Cellular agriculture is an emerging field with the potential to increase food productivity locally using fewer resources and optimizing the use of land. Cellular agriculture has the potential to produce various types of food with a high content of protein, lipids, and fibers. This technique can be performed with minimal or no animal involvement following two routes: tissue engineering and fermentation (Stephens et al., 2018). In the tissue engineering process, cells collected from living animals are cultured using mechanical and enzymatic techniques to produce muscles to be consumed as food. In the case of the fermentation process, organic molecules are biofabricated by genetically modified bacteria, algae, or yeasts, eliminating the need for animal cells. The Solar Foods company uses the fermentation process to produce Solein, a single-cell pure protein (https://solarfoods.fi/solein/). This bioprocess combines the use of water, vitamins, nutrients, carbon dioxide (CO2) from air, and solar energy to grow microorganisms. After that, the protein is obtained in powder form and can be used as a food ingredient. Most of the production in cellular agriculture has been focused on animal-derived products such as beef, chicken, fish, lobster, and proteins for the production of milk and eggs (Post, 2014; Stephens et al., 2018). Compared with traditional meat, the production of cultured meat can (i) reduce the demand for livestock products, (ii) create a novel nutrition variant for people with dietary restrictions, (iii) favor the control and design of the composition, quality, and flavor of the product, and (iv) reduce the need for land, transportation costs (it can be produced locally), waste production, and greenhouse gas emissions (Bhat and Fayaz, 2011). Moreover, the controlled production of cultured meat can eliminate the presence of unwanted elements, such as saturated fat, microorganisms, hormones, and antibiotics (Bhat and Fayaz, 2011). One of the most important events for cultured meat took place in a 2013 press conference in London, when cultured beef burger meat was tasted by the public for the first time (O'Riordan et al., 2017). After this, cultured meat has inspired several start-ups around the world and some examples are presented in Table 3 (Clean Meat News Australia, 2019).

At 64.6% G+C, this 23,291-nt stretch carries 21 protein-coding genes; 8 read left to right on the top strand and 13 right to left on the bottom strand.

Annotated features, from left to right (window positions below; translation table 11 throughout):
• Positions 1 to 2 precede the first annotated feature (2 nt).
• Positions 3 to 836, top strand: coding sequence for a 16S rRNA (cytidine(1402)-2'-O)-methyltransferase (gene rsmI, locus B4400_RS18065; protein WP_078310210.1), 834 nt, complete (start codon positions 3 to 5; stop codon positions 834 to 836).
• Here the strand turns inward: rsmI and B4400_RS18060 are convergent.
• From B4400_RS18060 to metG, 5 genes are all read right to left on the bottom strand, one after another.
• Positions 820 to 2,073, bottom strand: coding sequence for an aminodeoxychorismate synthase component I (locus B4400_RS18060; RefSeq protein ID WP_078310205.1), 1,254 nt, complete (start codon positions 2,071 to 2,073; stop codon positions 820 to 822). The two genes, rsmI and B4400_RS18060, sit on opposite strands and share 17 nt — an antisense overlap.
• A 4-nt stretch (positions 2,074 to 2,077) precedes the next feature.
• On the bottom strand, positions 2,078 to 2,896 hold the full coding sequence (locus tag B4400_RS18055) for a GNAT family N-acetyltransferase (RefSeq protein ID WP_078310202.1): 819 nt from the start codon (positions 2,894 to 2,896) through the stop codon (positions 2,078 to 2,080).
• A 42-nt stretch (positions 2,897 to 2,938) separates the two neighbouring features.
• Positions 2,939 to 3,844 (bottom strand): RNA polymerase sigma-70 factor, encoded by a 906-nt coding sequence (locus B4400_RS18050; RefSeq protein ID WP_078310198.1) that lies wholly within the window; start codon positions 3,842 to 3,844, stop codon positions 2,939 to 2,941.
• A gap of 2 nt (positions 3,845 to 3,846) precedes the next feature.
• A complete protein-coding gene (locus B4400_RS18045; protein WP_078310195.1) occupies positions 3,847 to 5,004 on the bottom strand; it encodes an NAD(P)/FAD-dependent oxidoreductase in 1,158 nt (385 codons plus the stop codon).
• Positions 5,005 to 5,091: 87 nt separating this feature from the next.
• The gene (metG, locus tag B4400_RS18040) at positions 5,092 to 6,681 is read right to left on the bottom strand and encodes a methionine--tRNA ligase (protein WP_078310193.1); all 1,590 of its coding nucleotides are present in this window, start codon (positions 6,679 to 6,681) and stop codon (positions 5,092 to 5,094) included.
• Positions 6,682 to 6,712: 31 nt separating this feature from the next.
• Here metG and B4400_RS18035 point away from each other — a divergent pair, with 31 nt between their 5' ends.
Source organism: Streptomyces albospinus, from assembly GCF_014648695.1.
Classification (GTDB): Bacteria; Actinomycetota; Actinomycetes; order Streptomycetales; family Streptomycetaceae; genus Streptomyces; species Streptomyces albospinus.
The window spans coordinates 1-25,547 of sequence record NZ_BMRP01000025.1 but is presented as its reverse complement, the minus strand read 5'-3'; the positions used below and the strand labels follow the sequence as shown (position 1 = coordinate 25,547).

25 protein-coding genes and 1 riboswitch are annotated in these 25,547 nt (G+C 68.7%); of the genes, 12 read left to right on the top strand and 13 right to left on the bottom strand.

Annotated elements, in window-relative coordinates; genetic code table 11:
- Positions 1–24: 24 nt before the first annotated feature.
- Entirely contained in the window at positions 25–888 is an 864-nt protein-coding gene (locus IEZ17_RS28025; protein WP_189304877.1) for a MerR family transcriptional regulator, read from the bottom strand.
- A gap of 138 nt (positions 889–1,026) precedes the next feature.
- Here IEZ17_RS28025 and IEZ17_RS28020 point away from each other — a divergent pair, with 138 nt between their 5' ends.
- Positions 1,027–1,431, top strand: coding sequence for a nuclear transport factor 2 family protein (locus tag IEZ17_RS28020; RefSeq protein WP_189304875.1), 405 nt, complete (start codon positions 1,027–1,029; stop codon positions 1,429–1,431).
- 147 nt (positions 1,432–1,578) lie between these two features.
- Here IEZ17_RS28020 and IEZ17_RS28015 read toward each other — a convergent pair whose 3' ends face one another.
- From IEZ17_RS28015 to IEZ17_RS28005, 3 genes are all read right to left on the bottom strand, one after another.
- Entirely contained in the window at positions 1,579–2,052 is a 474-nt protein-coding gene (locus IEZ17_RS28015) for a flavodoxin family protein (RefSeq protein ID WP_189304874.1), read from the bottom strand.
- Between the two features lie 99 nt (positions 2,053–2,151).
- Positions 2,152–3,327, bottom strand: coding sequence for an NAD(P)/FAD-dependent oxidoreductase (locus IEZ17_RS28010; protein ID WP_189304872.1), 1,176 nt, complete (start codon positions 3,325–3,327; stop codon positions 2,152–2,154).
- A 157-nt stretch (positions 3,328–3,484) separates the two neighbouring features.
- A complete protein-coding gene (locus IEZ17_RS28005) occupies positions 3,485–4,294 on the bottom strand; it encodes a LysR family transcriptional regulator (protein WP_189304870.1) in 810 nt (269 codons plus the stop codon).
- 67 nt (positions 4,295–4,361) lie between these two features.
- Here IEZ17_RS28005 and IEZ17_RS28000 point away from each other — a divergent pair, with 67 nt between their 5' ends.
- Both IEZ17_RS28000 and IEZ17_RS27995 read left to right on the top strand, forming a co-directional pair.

TABLE 3
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Table 3. Examples of start-ups producing different cultured products around the world.